Beliefs drive behavior; this is has been proven true time and time again and I believe it is one of the great laws of the universe. So it makes sense if you are in sales it is probably pretty important to learn what your customer believes. Yet I will be willing to bet that learning your customer’s beliefs is not at the top of most sales rep’s priority lists. Maybe it should be.
Your goal in selling is to have a business conversation with another person and to hopefully change their mind and then their behavior so that they use your product (or perhaps use more of your product). I don’t know how you can attempt to do that unless you know what that person really believes. If you are not able to adequately explain what your customer believes and thinks about your product or service, then you need to learn what these beliefs are. The very best way I have ever discovered to do that is to ask—that’s the best way to find out the information you seek. It makes sense to construct a well crafted question that doesn’t sound threatening, creates a safe environment and sets the tone that you are truly interested in learning about your customer. You may say something like this: “It occurred to me that I am really not 100% certain how you currently view my product. I would love to ask you to share with me how you currently view my product and have it positioned in your mind, if at all? Could you take a moment to help me understand this so I can make certain what I share with you is most relevant?”
Being able to identify a belief is a great starting point, but you still want to learn more. You want to learn where that belief originated from, if at all possible. It could be based on experience, or what this customer was taught in training, or a recommendation from a colleague. Why is it significant to learn how that belief was shaped? The obvious reason is that your customer describing their beliefs either confirms that you truly understand them or that you need to ask some clarifying questions to learn more.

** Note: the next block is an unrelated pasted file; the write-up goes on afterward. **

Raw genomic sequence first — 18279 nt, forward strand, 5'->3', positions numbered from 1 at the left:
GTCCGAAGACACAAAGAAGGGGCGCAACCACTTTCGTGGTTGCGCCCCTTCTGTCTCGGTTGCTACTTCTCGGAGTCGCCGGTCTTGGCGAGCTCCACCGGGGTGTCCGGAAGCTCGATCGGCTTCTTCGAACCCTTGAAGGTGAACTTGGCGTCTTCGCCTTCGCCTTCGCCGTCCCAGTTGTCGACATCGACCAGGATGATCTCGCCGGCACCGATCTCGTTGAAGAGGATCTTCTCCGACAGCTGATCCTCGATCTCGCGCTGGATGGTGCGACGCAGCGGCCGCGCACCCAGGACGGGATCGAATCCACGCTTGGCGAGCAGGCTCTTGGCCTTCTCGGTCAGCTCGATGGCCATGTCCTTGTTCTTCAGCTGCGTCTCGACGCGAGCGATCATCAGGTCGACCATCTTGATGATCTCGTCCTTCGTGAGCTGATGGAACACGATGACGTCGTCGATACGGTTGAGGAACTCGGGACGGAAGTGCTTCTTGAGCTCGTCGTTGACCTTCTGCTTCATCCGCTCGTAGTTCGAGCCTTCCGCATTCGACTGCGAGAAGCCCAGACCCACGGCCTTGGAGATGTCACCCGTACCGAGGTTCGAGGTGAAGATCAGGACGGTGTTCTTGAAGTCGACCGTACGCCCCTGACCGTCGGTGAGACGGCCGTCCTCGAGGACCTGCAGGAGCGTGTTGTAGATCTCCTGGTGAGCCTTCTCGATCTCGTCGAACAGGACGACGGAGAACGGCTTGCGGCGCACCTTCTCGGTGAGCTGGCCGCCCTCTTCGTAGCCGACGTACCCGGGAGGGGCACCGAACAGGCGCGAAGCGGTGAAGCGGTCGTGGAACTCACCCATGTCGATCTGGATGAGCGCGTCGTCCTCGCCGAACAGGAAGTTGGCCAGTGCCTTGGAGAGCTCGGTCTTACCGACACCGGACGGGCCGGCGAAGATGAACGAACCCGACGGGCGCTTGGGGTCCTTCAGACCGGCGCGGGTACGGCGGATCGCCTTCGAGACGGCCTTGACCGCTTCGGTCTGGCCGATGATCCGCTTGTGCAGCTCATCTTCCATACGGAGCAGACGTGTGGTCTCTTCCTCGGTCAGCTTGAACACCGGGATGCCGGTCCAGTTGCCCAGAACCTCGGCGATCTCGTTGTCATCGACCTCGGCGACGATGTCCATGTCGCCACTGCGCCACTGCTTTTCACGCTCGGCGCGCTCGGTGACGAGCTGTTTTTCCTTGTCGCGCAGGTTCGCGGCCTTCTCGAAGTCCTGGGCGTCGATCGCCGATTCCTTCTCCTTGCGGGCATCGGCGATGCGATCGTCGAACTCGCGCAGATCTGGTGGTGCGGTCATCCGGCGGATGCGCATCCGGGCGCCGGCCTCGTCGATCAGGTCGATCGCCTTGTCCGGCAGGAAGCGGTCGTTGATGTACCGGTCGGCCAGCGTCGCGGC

By asking this type of question, you gain extra insight: It enables you to get a glimpse of the thought processes that your customer employs to arrive at the decision as to the best option/product/solution for them. It will also help you identify different factors that will likely influence this customer. For example, you may learn that a colleague recommended a competitor’s product based on his experiences. Now you know not only that your competitor is already being used within that organization but that your customer values this colleague’s input. It makes sense to talk to that person of influence and gain an understanding of that individual. (And you may influence more potential customers by engaging this one influential person).
The quest for customer knowledge and insight for top performing sales people is never ending. By focusing your efforts to learn more about your customer, such as their beliefs, you’ll find it is easier not only to tailor your product discussion but to develop a business relationship with that person. You’ll notice that your customer responds differently to you once you gain this understanding—and you’ll very likely see the results in your sales numbers.